He cannot cross the final three feet to the bed. Teyla does not mind; she knows how much courage it required to bring him here at all. "Ronon," she says with another quick kiss to his lips, and Ronon nods and rolls out of bed. Teyla lazes backward against John and watches.
Ronon makes quick work of Rodney’s clothes, a soldier’s efficiency, but he is not unkind. He strokes Rodney’s shoulder and his ribs as he bares them. Teyla thinks it is Ronon’s silent way of reassuring him, and it seems to work; Rodney’s stiff, uncomfortable posture seems to loosen somewhat and his eyelids flutter, betraying pleasure as Rodney’s face betrays everything he feels, but he elbows Ronon’s arm away and says, "Watch it, Mr. All-Hands." Ronon smirks and says nothing.
Rodney looks to Teyla for direction, and she smiles at him and puts her hand flat on the bed in front of her.
John and Ronon trade places. Ronon’s strong arm wraps around her, supporting her all the way as she kisses Rodney’s throat, his chest, his hitching belly, the warm tip of his erection. Ronon slips his hand between her legs, rearranging them so that he can slide into her from behind. She feels warm and secure, braced with Ronon’s shoulder behind her head and Rodney’s thighs against her shoulders. She can hear John, lying behind Rodney and making the low, sweet, secretive chuckle that he makes when he is happiest.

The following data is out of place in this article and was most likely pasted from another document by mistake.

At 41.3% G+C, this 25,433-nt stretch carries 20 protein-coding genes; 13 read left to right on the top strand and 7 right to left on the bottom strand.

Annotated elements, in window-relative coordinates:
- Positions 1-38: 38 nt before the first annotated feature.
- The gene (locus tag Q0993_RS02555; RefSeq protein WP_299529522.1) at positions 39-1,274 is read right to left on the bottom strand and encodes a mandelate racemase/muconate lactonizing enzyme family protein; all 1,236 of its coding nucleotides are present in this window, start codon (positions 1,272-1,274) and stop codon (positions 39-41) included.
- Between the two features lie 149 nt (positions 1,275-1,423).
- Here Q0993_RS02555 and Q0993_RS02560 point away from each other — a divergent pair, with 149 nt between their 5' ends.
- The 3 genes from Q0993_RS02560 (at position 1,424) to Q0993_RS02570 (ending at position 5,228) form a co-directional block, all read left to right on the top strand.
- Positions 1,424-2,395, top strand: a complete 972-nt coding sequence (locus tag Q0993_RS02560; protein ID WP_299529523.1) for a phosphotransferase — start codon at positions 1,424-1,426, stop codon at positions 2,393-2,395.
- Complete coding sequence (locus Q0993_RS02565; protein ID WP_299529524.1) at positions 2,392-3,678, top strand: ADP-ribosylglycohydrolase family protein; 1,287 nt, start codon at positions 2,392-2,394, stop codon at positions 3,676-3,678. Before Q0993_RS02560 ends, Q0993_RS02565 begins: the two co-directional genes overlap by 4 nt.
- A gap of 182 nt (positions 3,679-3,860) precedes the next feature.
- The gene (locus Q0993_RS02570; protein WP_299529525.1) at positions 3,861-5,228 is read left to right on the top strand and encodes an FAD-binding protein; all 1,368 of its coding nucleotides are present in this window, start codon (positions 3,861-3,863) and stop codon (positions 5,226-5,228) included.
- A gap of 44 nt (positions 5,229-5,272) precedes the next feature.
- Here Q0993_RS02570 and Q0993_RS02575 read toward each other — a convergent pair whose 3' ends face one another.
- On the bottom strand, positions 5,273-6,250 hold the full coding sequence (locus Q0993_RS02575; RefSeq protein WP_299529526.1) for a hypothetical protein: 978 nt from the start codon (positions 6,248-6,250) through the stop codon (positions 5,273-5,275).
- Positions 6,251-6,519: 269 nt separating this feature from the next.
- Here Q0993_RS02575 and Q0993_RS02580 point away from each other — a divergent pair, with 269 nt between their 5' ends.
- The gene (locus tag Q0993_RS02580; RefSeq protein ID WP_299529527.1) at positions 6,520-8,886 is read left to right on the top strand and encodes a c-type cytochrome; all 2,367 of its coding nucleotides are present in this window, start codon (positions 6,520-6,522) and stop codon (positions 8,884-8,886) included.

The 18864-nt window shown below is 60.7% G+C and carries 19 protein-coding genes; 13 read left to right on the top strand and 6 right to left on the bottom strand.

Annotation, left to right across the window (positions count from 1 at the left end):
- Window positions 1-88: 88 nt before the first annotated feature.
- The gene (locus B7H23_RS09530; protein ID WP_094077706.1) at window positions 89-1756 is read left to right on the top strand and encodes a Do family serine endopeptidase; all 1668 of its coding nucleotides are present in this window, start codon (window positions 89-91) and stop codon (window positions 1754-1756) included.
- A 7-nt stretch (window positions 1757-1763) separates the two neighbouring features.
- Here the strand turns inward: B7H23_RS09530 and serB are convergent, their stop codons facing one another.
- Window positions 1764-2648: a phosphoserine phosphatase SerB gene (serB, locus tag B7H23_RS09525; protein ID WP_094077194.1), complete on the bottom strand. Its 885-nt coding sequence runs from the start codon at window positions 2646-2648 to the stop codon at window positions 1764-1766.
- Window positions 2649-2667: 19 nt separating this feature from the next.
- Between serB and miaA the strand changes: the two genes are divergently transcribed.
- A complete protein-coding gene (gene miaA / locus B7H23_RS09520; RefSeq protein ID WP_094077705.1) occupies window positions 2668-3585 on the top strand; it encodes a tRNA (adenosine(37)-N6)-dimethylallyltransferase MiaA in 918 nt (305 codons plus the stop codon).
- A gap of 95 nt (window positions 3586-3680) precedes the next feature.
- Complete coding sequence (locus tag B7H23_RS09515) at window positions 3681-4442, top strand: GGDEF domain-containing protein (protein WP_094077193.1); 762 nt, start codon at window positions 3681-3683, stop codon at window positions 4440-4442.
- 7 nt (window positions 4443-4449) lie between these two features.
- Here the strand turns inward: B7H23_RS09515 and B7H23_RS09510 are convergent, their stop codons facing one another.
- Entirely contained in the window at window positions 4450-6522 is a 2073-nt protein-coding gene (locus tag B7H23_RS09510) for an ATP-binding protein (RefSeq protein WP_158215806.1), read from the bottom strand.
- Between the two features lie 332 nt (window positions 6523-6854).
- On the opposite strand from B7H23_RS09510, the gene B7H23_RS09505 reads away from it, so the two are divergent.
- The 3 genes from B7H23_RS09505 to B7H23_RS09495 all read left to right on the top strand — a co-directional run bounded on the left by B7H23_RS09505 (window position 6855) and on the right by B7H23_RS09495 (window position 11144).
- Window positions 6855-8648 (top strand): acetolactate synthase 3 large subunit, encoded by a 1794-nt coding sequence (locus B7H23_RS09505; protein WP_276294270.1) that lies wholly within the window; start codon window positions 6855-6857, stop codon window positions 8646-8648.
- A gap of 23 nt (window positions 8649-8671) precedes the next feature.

Rodney’s big hand rubs the side of her head, then moves away. When Teyla closes her eyes, she can imagine him tangling his fingers into Ronon’s thick hair, but she knows that is unlikely. His touch will be timid, a faint caress. Half-real, so that he does not need to make himself believe in it later.
He chokes out her name when he floods her mouth, and his leg jerks, his knee colliding with her chest. She hardly feels it, lost instead in the way Ronon’s hands clench her arms, the way his body jerks against her as he hisses against the top of her head, and then she is lost entirely. Nothing is real but the heat, the woven complexity of their breathing, the triumphant resounding chords of joy that sound through her whole body.
She lies there, sticky and shivering and smiling into the bedclothes while Ronon strokes her hip and thigh. She kisses Rodney clean, and when she rolls back she can see him, his eyes pressed shut and his fingers knotted in the pillowcase, his own wrist pushed half into his mouth to silence himself. John’s hand cups the back of his other hand, their fingers lacing together.
Rodney jerks to life all at once, struggling up and sliding off the bed. He cannot seem to look back at any of them as he pulls on his pants.
John rolls off the edge of the bed, as graceful as Rodney is not. "Hey," he says quietly, stepping up to Rodney. He puts his hands on Rodney’s face, and Rodney twitches, a half-hearted attempt to escape. "Hey, buddy," John says again. He is smiling sweetly, contentedly, even though he is still taut and hard. "It’s okay."
Rodney looks back at her. She nods as Ronon snuggles closer to her back, wrapping sleepily around her. It is okay. Rodney must understand that.